I hung up, never so thankful for the thousand miles between us. I thought, that explains Mom’s behavior: the pious Mother’s Day text, her grouchy admonishment about broken glass. I called Shannon for corroboration and details.

My sister Shannon would have made a brilliant secret agent. Shannon is beautiful and any hair color suits her. She has nerves of steel and, wow, can that woman keep her mouth shut. Consider this: We had texted a bunch and spoken at least three times since all this went down and she had breathed not a word.

"What happened?” I asked.

My sister released a lengthy sigh, then began the saga by reporting how, right before Mom’s arrest, she’d taken a break from contact with her. This information shocked me more than Mom’s unhinged behavior. I knew something godawful must have happened for my sister to ask our mother for a break and stick to it.

Her voice catching, Shannon said, “She went after my girls. She started saying how they were —”

She couldn’t go on for a full minute.

Pause game. I won’t get into what was said, only ask you to imagine what it must have taken for my sister, who believes God commands her to honor her parents, to ask our mom to let her alone for a little while.

Back to her story.

My sister had been out of touch with our mother for a week or so when she got a call from the Orange County jail. It was Mom. She was locked up and demanded Shannon get her out. Immediately.

Shannon told me, “She didn’t ask. Didn’t say please. She acted like it was my fault somehow.”

After they hung up, Shannon called Mom’s third husband, the guy who had had her arrested. She then spoke to our half-sister. Everyone agreed Mom needed help, ideally an extended hospital stay. Everyone, that is, except my mother.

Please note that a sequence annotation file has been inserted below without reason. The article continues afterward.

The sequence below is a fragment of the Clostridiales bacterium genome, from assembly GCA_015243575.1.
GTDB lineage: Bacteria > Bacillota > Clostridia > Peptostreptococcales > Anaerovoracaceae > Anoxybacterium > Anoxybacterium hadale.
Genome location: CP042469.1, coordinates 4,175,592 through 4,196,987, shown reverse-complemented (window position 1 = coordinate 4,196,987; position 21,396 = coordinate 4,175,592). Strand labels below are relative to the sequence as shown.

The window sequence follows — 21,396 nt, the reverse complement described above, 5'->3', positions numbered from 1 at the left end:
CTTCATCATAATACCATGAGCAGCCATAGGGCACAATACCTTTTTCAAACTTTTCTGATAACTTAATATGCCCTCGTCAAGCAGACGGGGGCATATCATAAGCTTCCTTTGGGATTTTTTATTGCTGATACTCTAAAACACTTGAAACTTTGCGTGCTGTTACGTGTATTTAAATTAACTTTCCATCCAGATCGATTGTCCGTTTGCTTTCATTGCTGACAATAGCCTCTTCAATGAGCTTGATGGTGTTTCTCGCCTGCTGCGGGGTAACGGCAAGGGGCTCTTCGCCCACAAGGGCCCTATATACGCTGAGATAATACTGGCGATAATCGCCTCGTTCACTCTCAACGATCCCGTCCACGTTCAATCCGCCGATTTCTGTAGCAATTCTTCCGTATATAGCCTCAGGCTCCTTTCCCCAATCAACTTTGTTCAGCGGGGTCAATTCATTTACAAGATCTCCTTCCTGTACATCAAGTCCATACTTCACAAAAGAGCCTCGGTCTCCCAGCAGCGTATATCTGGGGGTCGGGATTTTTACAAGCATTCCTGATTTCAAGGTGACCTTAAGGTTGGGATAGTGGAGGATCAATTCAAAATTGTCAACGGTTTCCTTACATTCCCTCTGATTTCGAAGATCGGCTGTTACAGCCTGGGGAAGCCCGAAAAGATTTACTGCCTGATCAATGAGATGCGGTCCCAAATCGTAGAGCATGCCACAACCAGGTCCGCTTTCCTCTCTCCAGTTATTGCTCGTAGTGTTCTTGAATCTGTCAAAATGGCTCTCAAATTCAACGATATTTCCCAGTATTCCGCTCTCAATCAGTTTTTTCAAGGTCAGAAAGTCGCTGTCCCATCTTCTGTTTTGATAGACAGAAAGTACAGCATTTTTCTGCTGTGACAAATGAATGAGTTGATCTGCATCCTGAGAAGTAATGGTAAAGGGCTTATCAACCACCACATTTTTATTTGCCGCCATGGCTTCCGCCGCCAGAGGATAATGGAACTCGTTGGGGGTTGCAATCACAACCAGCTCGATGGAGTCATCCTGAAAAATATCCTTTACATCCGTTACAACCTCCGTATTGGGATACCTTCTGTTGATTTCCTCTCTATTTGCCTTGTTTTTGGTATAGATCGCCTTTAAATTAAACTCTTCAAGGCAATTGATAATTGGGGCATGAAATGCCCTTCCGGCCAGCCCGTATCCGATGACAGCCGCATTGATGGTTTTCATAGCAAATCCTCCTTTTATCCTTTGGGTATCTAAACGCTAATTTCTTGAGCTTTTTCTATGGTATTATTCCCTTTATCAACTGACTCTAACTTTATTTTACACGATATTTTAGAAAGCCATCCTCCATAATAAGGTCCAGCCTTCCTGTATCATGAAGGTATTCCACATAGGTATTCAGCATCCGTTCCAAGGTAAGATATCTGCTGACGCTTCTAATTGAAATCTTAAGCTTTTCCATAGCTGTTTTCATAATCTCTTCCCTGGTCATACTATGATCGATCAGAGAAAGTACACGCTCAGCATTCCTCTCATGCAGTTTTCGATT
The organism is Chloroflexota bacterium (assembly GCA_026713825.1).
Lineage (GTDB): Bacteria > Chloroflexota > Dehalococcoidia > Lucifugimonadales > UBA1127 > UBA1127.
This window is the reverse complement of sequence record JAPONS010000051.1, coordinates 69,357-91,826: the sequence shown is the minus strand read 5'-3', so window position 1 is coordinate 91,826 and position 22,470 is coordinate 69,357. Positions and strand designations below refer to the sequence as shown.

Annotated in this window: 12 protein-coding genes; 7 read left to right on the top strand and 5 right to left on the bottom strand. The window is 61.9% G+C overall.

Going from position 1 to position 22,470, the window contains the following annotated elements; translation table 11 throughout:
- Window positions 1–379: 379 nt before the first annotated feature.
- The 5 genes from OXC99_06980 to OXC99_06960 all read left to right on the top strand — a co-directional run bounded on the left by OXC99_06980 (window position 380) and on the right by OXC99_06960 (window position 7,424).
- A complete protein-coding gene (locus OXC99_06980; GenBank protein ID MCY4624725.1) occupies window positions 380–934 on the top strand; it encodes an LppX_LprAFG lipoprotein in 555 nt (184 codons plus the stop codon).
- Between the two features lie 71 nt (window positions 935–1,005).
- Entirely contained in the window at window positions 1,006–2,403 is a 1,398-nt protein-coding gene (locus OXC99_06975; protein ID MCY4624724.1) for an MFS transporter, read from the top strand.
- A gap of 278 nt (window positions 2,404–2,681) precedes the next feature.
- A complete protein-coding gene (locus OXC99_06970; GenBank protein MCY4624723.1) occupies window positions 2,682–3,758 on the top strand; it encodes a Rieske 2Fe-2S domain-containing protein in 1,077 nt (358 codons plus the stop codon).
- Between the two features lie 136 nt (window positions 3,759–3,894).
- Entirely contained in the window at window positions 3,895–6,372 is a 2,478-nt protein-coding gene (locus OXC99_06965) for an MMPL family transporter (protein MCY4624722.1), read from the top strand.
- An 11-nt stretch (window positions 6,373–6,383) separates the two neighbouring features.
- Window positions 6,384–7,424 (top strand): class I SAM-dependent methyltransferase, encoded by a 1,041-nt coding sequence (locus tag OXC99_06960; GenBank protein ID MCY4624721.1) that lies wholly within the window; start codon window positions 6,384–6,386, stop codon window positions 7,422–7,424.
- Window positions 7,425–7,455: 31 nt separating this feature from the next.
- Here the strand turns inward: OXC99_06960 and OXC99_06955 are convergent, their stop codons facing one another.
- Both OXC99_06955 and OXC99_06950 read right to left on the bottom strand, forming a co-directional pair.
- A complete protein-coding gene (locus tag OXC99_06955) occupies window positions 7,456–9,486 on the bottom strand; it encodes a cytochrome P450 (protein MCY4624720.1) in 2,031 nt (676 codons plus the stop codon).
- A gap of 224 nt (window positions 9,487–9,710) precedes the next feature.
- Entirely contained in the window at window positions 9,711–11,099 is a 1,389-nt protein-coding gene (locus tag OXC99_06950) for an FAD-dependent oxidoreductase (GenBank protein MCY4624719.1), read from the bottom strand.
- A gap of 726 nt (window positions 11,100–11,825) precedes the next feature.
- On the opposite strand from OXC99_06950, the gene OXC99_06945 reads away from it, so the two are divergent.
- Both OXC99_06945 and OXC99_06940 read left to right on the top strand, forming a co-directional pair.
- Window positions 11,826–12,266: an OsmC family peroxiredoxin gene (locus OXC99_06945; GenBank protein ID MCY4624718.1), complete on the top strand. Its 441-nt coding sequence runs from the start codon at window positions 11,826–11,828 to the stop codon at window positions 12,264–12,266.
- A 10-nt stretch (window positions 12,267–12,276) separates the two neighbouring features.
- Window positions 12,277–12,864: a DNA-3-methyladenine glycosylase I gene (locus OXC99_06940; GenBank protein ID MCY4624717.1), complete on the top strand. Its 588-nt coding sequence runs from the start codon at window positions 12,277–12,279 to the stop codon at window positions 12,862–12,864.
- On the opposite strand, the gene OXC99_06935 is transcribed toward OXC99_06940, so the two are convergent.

Since she wouldn’t get help and her husband and youngest daughter had taken out restraining orders against her, Mom could not go home. Shannon found Mom a place to stay far away from the two individuals against whom her contact was restrained, then paid the bail. After, one of my uncles spirited Mom to the home of family members an hour away. That is where things stood.

The tale was upsetting, stunning, even by our family’s standards. For a few moments, I was speechless. When I could reply, I said, “I’m sorry you had to deal with all that by yourself.”

Shannon replied, “It’s fine. There was nothing you could have done.”



My kids like to give me noisy cards on Mother’s Day. This is probably because they know I hate them. I’ve tried to be cool about it, laugh when they give them to me, sing along or dance to the silly ditty, but, inevitably, they open the noisy card and play the song/phrase/sound so often I end up tearing the thing to bits.